Type II deiodinase (D2) activates thyroid hormone by converting thyroxine (T4) to 3,5,3′-triiodothyronine (T3). This allows plasma T4 to signal a negative feedback loop that inhibits production of thyrotropin-releasing hormone (TRH) in the mediobasal hypothalamus (MBH) and thyroid-stimulating hormone (TSH) in the pituitary. To determine the relative contributions of these D2 pathways in the feedback loop, we developed 2 mouse strains with pituitary- and astrocyte-specific D2 knockdown (pit-D2 KO and astro-D2 KO mice, respectively). The pit-D2 KO mice had normal serum T3 and were systemically euthyroid, but exhibited an approximately 3-fold elevation in serum TSH levels and a 40% reduction in biological activity. This was the result of elevated serum T4 that increased D2-mediated T3 production in the MBH, thus decreasing Trh mRNA. That tanycytes, not astrocytes, are the cells within the MBH that mediate T4-to-T3 conversion was defined by studies using the astro-D2 KO mice. Despite near-complete loss of brain D2, tanycyte D2 was preserved in astro-D2 KO mice at levels that were sufficient to maintain both the T4-dependent negative feedback loop and thyroid economy. Taken together, these data demonstrated that the hypothalamic-thyroid axis is wired to maintain normal plasma T3 levels, which is achieved through coordination of T4-to-T3 conversion between thyrotrophs and tanycytes.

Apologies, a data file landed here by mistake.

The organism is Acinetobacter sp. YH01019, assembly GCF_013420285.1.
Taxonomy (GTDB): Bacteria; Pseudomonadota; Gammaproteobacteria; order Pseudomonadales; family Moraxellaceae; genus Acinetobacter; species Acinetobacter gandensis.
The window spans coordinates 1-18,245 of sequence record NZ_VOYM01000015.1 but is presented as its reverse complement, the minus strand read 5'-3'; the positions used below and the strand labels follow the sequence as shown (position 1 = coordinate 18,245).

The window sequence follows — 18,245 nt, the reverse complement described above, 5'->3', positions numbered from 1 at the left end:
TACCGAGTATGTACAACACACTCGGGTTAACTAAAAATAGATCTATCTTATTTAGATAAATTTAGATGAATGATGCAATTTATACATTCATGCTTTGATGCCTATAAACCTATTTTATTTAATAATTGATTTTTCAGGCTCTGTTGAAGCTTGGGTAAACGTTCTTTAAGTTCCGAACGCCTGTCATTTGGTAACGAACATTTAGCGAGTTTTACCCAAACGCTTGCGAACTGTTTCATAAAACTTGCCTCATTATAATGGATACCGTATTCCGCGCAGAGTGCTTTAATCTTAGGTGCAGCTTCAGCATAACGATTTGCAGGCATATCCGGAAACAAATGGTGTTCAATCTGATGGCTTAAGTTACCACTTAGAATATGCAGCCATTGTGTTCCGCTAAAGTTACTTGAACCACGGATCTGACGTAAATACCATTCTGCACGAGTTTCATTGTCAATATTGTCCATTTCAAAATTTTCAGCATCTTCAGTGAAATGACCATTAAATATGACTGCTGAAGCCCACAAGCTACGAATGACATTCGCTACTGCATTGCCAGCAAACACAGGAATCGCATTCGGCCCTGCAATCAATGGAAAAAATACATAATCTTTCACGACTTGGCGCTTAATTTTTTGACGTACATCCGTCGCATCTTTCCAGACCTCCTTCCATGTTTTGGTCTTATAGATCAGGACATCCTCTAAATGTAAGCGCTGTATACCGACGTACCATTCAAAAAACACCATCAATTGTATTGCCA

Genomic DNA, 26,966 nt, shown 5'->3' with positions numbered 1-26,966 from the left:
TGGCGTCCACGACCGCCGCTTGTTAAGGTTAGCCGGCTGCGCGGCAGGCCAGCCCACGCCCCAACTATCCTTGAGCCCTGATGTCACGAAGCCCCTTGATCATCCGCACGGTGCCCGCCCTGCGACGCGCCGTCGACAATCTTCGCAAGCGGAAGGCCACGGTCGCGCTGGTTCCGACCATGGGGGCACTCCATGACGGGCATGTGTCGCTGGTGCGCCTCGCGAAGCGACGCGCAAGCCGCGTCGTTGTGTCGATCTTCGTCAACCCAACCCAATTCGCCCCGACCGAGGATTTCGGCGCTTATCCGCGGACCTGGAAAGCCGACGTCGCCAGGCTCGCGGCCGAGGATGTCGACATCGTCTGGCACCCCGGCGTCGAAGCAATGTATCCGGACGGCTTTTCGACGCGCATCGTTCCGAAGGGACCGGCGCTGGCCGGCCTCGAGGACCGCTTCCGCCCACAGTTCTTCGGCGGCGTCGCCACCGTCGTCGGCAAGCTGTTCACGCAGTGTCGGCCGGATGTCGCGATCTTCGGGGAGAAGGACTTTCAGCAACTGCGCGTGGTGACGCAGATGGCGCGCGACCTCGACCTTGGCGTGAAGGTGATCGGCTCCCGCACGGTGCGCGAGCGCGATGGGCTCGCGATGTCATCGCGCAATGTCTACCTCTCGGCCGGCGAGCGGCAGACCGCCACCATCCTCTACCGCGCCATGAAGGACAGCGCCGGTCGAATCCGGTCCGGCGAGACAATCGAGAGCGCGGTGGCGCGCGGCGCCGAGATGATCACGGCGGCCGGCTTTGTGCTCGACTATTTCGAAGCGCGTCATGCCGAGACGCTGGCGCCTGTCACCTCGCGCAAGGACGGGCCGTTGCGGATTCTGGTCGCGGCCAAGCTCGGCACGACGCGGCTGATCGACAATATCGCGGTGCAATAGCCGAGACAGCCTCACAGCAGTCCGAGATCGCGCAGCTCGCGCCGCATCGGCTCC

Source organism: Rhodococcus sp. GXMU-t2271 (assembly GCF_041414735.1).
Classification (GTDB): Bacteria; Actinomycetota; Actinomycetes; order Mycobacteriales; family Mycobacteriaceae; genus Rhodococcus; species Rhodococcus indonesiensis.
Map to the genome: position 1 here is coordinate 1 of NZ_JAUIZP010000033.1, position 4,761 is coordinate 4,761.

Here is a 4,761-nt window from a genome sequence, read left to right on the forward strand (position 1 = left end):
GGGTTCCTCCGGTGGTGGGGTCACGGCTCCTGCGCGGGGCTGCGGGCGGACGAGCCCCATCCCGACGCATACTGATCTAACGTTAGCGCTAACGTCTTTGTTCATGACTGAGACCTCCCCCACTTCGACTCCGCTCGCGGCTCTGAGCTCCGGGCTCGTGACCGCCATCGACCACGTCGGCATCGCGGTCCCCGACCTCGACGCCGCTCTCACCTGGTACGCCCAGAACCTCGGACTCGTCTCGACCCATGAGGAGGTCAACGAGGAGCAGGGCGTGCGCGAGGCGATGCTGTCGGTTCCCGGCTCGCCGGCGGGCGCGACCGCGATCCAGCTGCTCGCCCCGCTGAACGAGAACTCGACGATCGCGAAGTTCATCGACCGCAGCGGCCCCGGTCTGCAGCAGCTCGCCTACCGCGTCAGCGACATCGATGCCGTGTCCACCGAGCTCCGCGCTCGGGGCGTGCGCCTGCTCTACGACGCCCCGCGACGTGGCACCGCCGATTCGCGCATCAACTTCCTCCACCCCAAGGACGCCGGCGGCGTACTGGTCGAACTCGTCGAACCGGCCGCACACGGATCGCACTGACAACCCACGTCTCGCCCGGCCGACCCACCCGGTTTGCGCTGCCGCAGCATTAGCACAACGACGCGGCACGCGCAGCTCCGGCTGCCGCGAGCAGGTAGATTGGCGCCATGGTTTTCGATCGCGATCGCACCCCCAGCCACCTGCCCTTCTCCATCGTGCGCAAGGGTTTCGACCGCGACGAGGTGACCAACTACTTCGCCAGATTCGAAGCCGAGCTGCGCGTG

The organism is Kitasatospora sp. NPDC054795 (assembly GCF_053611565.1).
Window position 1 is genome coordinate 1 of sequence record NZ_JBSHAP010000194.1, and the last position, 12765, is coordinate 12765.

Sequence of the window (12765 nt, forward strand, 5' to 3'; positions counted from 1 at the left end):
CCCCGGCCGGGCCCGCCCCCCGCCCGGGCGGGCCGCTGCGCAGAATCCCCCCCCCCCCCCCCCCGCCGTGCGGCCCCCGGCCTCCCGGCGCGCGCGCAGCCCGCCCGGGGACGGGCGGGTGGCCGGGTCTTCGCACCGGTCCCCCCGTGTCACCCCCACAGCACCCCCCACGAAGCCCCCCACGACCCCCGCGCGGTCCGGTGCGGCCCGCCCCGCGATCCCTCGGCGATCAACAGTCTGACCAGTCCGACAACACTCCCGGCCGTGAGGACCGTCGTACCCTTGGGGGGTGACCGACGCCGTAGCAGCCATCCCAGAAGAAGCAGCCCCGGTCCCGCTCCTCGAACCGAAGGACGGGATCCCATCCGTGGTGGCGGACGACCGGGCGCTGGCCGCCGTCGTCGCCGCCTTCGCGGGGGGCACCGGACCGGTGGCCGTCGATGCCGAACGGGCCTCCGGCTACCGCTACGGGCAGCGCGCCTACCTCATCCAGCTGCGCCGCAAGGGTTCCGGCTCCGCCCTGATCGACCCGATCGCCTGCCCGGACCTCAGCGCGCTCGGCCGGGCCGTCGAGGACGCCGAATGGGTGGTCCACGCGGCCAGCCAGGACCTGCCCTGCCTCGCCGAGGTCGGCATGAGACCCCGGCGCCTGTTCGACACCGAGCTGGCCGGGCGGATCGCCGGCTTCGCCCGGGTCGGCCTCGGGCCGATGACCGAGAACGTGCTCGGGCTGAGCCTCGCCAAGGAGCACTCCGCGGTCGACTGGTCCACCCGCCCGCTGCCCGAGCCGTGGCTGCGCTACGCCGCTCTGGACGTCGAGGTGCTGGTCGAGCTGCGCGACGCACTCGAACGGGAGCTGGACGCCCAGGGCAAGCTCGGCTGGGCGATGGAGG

The thyroid hormone-inactivating type III deiodinase is expressed in mouse and human - cells and its targeted inactivation impairs insulin secretion.
Mayrin C. Medina, Judith Molina, Yelena Gadea, Alberto Fachado, Monika Murillo, Gordana Simovic, Antonello Pileggi, Arturo Hernandez, Helena Edlund, and Antonio C. Bianco Endocrinology. Oct, 2011. PMID: 21828183.